"Incredible human being" - Longtime coach, Cibola AD Schroer dies at age 75 - Albuquerque Journal

“Incredible human being” — Longtime coach, Cibola AD Schroer dies at age 75

Phil Schroer was remembered Wednesday as a man who loved his family, who loved his Indiana Hoosiers, and who was a staunch supporter of high school athletes and coaches in New Mexico.

Schroer died unexpectedly on Tuesday afternoon. He was 75. He was to celebrate his 76th birthday Saturday.

“My dad was an extremely humble man,” said Shonn Schroer, Phil’s son and the head boys basketball coach and athletic director at West Mesa High. “It was hard to get him to ever talk about himself. He was humble.”

Shonn Schroer said the family was not yet sure what had caused his father’s death, but added that he seemed in good health.

Phil Schroer was a head boys basketball coach both at Las Vegas Robertson and Cibola (where he coached his son), and also a longtime AD at Cibola before he retired.

His death was cutting deep with those who knew him.

“Phil was an incredible human being,” said an emotional Lori Mabrey, Rio Rancho High’s girls basketball coach who previously coached at Cibola where Schroer hired her for her first head coaching position. “This was a huge shock.”

He also hired Ray Rodriguez to be Cibola’s boys hoops coach in 1994.

“It’s unbelievably shocking,” said Rodriguez, who no longer coaches but is still Cibola’s current AD. “He’s been like a mentor to me, and he really helped me through some tough spots. He was always that guy that was easy to talk to.”

Phil Schroer was Indiana-born and is a member of the athletic Hall of Fame at Seymour High in Indiana, which also is the hometown and alma mater of musician John Mellencamp. In 2018, Schroer was inducted into Cibola’s Athletics Hall of Fame, an entity he largely created. He also was a member of the H Club at New Mexico Highlands, where he was a dual-sport athlete (basketball and baseball).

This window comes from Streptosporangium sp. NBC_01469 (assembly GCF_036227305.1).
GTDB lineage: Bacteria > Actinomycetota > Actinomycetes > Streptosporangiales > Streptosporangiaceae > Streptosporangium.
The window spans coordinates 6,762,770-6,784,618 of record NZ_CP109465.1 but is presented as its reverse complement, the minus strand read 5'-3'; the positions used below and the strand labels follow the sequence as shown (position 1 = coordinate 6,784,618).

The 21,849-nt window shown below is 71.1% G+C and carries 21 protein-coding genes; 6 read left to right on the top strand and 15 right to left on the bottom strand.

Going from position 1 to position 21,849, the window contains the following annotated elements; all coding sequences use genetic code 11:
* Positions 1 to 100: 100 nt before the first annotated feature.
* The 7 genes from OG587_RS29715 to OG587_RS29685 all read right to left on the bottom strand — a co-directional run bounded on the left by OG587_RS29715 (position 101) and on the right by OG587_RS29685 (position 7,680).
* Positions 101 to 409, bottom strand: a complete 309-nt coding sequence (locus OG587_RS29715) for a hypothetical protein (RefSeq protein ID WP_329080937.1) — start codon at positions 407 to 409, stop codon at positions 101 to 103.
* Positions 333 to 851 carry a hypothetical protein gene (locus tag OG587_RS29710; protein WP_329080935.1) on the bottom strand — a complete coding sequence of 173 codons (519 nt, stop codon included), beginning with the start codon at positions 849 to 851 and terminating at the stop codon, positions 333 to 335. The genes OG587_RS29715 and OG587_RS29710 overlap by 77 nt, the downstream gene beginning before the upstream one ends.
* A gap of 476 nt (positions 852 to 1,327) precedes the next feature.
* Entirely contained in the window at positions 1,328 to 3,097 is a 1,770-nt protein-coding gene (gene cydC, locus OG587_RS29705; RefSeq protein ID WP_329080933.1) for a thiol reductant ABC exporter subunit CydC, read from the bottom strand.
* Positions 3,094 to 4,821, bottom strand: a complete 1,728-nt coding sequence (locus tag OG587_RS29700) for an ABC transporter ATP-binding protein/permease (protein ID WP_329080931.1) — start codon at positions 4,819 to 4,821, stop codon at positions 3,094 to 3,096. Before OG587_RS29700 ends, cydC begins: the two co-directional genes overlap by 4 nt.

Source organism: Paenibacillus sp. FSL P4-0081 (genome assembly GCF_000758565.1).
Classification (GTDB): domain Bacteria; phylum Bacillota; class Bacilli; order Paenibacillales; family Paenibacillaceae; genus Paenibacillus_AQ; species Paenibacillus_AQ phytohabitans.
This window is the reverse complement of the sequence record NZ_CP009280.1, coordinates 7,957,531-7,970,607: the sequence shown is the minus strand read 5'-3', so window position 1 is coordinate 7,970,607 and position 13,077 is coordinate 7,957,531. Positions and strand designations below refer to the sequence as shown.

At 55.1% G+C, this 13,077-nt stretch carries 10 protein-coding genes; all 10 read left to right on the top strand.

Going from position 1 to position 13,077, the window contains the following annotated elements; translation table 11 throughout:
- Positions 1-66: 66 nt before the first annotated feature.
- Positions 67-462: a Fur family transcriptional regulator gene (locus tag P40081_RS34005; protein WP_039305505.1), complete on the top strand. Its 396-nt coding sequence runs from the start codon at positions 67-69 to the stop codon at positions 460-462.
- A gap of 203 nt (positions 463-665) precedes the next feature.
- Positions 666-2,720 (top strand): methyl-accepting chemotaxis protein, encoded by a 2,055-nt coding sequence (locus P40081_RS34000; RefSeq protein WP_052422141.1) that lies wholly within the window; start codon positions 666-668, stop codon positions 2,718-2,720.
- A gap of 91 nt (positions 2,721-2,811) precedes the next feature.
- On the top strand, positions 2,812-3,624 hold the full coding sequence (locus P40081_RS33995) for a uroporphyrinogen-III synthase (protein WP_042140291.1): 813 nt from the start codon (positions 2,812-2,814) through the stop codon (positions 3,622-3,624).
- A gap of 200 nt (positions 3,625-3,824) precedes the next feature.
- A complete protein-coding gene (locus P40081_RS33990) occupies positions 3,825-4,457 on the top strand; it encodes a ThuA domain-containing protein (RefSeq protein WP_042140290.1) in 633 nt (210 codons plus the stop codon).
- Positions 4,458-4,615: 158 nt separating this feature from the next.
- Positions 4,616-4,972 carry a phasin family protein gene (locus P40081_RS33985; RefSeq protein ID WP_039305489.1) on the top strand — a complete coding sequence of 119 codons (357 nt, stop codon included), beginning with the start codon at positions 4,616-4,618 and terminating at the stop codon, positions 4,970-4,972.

Schroer played on Highlands’ 1967 NAIA national championship baseball team, a group that is to be honored this fall in Las Vegas. He earned his master’s degree from Indiana University.

“It’s been a tough day,” said Bruce Carver, a close friend of Schroer, Rio Rancho’s district athletic director. He once coached against Schroer when he was Raton’s basketball coach and when Schroer was at Robertson. “Phil is just one of those guys, one of those few people I know who really enjoyed other people’s successes more than his own. He was an incredibly good human being.”

Schroer coached in Indiana for 14 years before moving to Las Vegas to coach at Robertson, and several years later he left the Cardinals program to take over at Cibola from Hall of Famer Frank Castillo when Castillo left for La Cueva. Schroer He was an educator for 43 years, son Shonn said.

“He felt teaching and coaching was the most honorable profession you could be in,” Rodriguez said. “He held the profession in the highest esteem.”

Schroer was known as a gregarious, extremely friendly and giving man, as the many tributes that were posted on social media reflected.

“A great family man, husband, father, grandfather. He enjoyed the daily pleasures of just being surrounded by family. He took such pride in his family. He also had a gift of always finding a great restaurant, great food and truly enjoyed his fantasy football,” Ron Warren, former APS coach and administrator, wrote in a Twitter post.

From Sandia High baseball coach Chris Eaton on Twitter: “He was my athletic director at Cibola. As I was walking the podium during graduation, Phil gave me a hug, said thank you for what the Cibola baseball program accomplished in 2006, and said if I ever needed anything to go to him. That is who Phil Schroer was to our ABQ community.”

Mabrey said one of the unknown skills Schroer possessed was being a eloquent writer. He would author a weekly newsletter at Cibola, extolling accomplishments of the school’s teams and athletes.

“It was something that really connected everyone in the school together,” she said. “And when I was a brand new coach at Cibola and we beat Rio Rancho for the first time, he put a really nice, handwritten note in my mailbox. I have several of those that I’ve kept in my scrapbook.”

Services are pending. Schroer leaves behind his wife of 53 years, Veronica, plus children Shonn, Mandee, Justin and Nick, plus grandchildren.

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